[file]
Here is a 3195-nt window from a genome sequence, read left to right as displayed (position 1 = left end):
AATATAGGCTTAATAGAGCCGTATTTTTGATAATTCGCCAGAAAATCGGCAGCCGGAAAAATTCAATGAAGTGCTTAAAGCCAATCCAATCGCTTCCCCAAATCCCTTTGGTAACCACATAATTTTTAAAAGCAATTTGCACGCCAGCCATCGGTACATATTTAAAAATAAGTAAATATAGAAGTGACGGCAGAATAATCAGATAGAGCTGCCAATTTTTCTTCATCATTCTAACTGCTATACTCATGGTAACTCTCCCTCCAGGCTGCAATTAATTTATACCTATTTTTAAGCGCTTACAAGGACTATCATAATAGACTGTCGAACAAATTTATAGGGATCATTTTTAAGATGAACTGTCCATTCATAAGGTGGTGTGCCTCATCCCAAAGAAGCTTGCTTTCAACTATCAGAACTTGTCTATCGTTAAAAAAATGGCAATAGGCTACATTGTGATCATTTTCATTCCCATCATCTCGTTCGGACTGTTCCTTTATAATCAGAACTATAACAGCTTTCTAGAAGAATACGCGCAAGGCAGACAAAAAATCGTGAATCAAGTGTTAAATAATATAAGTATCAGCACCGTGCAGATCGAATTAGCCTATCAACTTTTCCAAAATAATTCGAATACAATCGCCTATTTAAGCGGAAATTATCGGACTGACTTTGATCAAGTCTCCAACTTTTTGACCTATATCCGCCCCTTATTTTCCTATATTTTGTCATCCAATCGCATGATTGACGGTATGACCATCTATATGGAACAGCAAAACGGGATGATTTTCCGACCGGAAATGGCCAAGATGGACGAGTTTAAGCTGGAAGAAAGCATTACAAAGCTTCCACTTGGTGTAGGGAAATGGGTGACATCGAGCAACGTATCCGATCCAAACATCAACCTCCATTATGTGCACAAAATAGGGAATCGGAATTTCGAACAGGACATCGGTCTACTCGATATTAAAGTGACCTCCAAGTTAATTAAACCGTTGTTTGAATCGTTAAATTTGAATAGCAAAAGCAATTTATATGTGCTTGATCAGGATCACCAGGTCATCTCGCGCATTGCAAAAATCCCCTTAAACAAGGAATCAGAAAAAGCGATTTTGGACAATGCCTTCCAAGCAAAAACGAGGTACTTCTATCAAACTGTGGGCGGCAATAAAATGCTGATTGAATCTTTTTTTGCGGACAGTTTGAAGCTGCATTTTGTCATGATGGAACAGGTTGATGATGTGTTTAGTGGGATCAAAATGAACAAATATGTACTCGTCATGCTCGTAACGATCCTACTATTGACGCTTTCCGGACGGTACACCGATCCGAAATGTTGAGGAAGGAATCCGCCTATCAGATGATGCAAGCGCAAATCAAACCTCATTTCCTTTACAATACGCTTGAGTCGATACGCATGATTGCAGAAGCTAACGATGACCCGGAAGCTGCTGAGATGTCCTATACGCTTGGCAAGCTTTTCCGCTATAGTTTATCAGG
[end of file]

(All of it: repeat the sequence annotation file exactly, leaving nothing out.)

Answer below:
Here is a 3195-nt window from a genome sequence, read left to right as displayed (position 1 = left end):
AATATAGGCTTAATAGAGCCGTATTTTTGATAATTCGCCAGAAAATCGGCAGCCGGAAAAATTCAATGAAGTGCTTAAAGCCAATCCAATCGCTTCCCCAAATCCCTTTGGTAACCACATAATTTTTAAAAGCAATTTGCACGCCAGCCATCGGTACATATTTAAAAATAAGTAAATATAGAAGTGACGGCAGAATAATCAGATAGAGCTGCCAATTTTTCTTCATCATTCTAACTGCTATACTCATGGTAACTCTCCCTCCAGGCTGCAATTAATTTATACCTATTTTTAAGCGCTTACAAGGACTATCATAATAGACTGTCGAACAAATTTATAGGGATCATTTTTAAGATGAACTGTCCATTCATAAGGTGGTGTGCCTCATCCCAAAGAAGCTTGCTTTCAACTATCAGAACTTGTCTATCGTTAAAAAAATGGCAATAGGCTACATTGTGATCATTTTCATTCCCATCATCTCGTTCGGACTGTTCCTTTATAATCAGAACTATAACAGCTTTCTAGAAGAATACGCGCAAGGCAGACAAAAAATCGTGAATCAAGTGTTAAATAATATAAGTATCAGCACCGTGCAGATCGAATTAGCCTATCAACTTTTCCAAAATAATTCGAATACAATCGCCTATTTAAGCGGAAATTATCGGACTGACTTTGATCAAGTCTCCAACTTTTTGACCTATATCCGCCCCTTATTTTCCTATATTTTGTCATCCAATCGCATGATTGACGGTATGACCATCTATATGGAACAGCAAAACGGGATGATTTTCCGACCGGAAATGGCCAAGATGGACGAGTTTAAGCTGGAAGAAAGCATTACAAAGCTTCCACTTGGTGTAGGGAAATGGGTGACATCGAGCAACGTATCCGATCCAAACATCAACCTCCATTATGTGCACAAAATAGGGAATCGGAATTTCGAACAGGACATCGGTCTACTCGATATTAAAGTGACCTCCAAGTTAATTAAACCGTTGTTTGAATCGTTAAATTTGAATAGCAAAAGCAATTTATATGTGCTTGATCAGGATCACCAGGTCATCTCGCGCATTGCAAAAATCCCCTTAAACAAGGAATCAGAAAAAGCGATTTTGGACAATGCCTTCCAAGCAAAAACGAGGTACTTCTATCAAACTGTGGGCGGCAATAAAATGCTGATTGAATCTTTTTTTGCGGACAGTTTGAAGCTGCATTTTGTCATGATGGAACAGGTTGATGATGTGTTTAGTGGGATCAAAATGAACAAATATGTACTCGTCATGCTCGTAACGATCCTACTATTGACGCTTTCCGGACGGTACACCGATCCGAAATGTTGAGGAAGGAATCCGCCTATCAGATGATGCAAGCGCAAATCAAACCTCATTTCCTTTACAATACGCTTGAGTCGATACGCATGATTGCAGAAGCTAACGATGACCCGGAAGCTGCTGAGATGTCCTATACGCTTGGCAAGCTTTTCCGCTATAGTTTATCAGG